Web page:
Another drive home from school with the kiddies. The radio is playing "That's Not My Name" by the British group, The Ting Tings. My daughter recognizes the song because I recently put it on her new iPod. She especially likes music with girl singers. We chatter away about it for a bit, and then she said this:

MissSix: I think she is brown.
Me: Brown??
MissSix: You can tell from the voices.
Me: If someone has brown skin or not??
MissSix: Yes.

I paused, thinking what I wanted to say about that to her. Part of me cringes, as the good-hearted liberal enlightened parent that I try to be, to hear her mention skin color at all, even though I know it is inevitable. I do wish we were all color-blind in that way. It is so silly.

She lives in a much more racially-mixed world than I did growing up, although I think I saw more economic diversity than she does. There were no brown or black people that lived where I lived. Everyone was a white Lutheran or Catholic. All I knew what what I saw on TV, heard on the radio, read in the paper, or picked up from grown-up conversations, that were always quietly unpleasant.

My Racial Perceptions, As A Young Child:

-- all people with dark skin are POOR and live in THE CITY in BAD HOUSING

-- all people with dark skin are SAD

-- all people with dark skin are good SINGERS and DANCERS

-- all people with dark skin have NO RIGHTS

-- all people with dark skin are NOT AS SMART as white skinned people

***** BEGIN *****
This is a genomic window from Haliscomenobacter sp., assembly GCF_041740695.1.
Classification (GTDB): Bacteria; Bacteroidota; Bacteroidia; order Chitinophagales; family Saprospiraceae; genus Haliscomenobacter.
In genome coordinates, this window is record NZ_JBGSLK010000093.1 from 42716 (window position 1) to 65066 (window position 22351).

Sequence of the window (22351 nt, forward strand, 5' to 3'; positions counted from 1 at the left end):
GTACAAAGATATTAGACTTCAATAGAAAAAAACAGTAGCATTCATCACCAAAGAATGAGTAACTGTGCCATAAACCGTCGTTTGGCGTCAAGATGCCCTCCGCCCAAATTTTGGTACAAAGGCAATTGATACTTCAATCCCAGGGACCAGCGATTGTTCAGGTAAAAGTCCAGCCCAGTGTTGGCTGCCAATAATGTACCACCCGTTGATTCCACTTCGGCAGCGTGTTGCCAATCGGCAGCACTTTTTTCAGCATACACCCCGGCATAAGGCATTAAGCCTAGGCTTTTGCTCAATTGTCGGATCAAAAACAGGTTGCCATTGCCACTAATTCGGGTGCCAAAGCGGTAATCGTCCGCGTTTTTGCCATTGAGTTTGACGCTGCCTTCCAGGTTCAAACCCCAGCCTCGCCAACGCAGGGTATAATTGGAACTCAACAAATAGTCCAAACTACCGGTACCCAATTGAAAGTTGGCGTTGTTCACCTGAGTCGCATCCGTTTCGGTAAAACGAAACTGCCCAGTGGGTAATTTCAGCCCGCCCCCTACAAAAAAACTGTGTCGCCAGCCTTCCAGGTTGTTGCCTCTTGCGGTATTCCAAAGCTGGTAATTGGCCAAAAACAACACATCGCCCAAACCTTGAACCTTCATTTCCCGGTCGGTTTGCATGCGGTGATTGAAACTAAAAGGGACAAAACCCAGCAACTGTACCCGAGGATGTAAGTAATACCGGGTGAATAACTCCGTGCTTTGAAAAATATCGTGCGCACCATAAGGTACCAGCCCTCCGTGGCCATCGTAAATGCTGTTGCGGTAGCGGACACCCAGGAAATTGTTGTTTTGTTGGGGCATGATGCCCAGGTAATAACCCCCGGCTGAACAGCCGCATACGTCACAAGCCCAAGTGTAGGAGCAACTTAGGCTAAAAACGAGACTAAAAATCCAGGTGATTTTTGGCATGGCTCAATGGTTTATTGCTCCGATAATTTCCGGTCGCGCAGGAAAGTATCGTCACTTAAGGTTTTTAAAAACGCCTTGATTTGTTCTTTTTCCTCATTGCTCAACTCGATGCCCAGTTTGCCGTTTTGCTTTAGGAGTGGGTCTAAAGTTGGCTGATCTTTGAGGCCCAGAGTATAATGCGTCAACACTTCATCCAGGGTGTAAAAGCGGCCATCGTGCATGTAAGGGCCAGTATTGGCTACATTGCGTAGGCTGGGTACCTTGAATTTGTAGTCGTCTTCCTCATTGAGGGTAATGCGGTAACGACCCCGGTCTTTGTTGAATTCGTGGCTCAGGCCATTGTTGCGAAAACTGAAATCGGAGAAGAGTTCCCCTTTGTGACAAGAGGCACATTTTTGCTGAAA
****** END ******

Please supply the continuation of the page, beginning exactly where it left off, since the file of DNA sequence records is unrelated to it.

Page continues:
-- all people with dark skin used to be SLAVES

-- therefore, it is BAD to have DARK SKIN.

All this, with no one ever saying one direct word to me about race, or culture, ever. The only idea I had about Mexicans was the Frito Bandito and Speedy Gonzales, the Indians were all on reservations and were backwards arrow-shooting drunks, and according to "Love Child" by the Supremes, sometimes black people had children WITHOUT BEING MARRIED.

I think about what my daughter said. I, too, used to identify songs on the radio by color, although there was a time period where I thought everyone was black, including the first time I heard "Whole Lotta Love" by Led Zeppelin. None less black, there.

So, what I end up saying to her is that sometimes singers have light skin and sometimes they have dark skin and sometimes there are characteristics to a voice that does correspond to skin color, but often not. I tell her that we think about all these things, differences and similarities, because we are always trying to figure out who we are in relation to everything and everyone. I then tell her the best thing is that we can enjoy cool music and are lucky to be able to hear so many different kinds because it makes the whole world better.

She agrees, and goes back to arguing with her brother about Pokemon cards.

Her Ting Tings assessment was wrong, by the way.